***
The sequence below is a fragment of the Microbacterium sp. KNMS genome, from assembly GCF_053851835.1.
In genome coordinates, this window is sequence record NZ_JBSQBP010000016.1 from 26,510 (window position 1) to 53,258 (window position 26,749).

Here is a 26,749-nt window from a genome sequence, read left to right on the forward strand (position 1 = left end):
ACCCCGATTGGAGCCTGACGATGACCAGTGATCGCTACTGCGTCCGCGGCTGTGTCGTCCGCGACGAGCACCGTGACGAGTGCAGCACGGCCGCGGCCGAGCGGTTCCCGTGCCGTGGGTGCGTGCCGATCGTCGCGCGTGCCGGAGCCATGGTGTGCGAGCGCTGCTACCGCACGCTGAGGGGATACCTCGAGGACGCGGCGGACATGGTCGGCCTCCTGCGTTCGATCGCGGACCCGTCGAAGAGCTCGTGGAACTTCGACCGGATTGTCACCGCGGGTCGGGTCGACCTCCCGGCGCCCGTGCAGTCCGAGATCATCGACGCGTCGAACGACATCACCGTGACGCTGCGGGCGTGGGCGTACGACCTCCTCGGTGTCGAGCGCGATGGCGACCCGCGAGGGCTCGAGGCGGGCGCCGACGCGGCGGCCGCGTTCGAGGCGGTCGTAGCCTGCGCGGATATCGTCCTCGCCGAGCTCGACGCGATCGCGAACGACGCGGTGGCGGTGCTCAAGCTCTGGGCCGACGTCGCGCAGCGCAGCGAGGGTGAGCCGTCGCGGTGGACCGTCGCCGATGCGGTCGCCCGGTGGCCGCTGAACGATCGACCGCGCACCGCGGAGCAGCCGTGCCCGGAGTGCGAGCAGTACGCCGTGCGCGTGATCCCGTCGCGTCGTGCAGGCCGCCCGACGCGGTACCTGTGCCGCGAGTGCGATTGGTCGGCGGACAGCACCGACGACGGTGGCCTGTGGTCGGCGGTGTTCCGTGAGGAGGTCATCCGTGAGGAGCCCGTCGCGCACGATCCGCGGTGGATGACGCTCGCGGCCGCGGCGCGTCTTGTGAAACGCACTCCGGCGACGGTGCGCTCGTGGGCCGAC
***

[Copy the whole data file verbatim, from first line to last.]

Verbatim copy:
The sequence below is a fragment of the Microbacterium sp. KNMS genome, from assembly GCF_053851835.1.
In genome coordinates, this window is sequence record NZ_JBSQBP010000016.1 from 26,510 (window position 1) to 53,258 (window position 26,749).

Here is a 26,749-nt window from a genome sequence, read left to right on the forward strand (position 1 = left end):
ACCCCGATTGGAGCCTGACGATGACCAGTGATCGCTACTGCGTCCGCGGCTGTGTCGTCCGCGACGAGCACCGTGACGAGTGCAGCACGGCCGCGGCCGAGCGGTTCCCGTGCCGTGGGTGCGTGCCGATCGTCGCGCGTGCCGGAGCCATGGTGTGCGAGCGCTGCTACCGCACGCTGAGGGGATACCTCGAGGACGCGGCGGACATGGTCGGCCTCCTGCGTTCGATCGCGGACCCGTCGAAGAGCTCGTGGAACTTCGACCGGATTGTCACCGCGGGTCGGGTCGACCTCCCGGCGCCCGTGCAGTCCGAGATCATCGACGCGTCGAACGACATCACCGTGACGCTGCGGGCGTGGGCGTACGACCTCCTCGGTGTCGAGCGCGATGGCGACCCGCGAGGGCTCGAGGCGGGCGCCGACGCGGCGGCCGCGTTCGAGGCGGTCGTAGCCTGCGCGGATATCGTCCTCGCCGAGCTCGACGCGATCGCGAACGACGCGGTGGCGGTGCTCAAGCTCTGGGCCGACGTCGCGCAGCGCAGCGAGGGTGAGCCGTCGCGGTGGACCGTCGCCGATGCGGTCGCCCGGTGGCCGCTGAACGATCGACCGCGCACCGCGGAGCAGCCGTGCCCGGAGTGCGAGCAGTACGCCGTGCGCGTGATCCCGTCGCGTCGTGCAGGCCGCCCGACGCGGTACCTGTGCCGCGAGTGCGATTGGTCGGCGGACAGCACCGACGACGGTGGCCTGTGGTCGGCGGTGTTCCGTGAGGAGGTCATCCGTGAGGAGCCCGTCGCGCACGATCCGCGGTGGATGACGCTCGCGGCCGCGGCGCGTCTTGTGAAACGCACTCCGGCGACGGTGCGCTCGTGGGCCGAC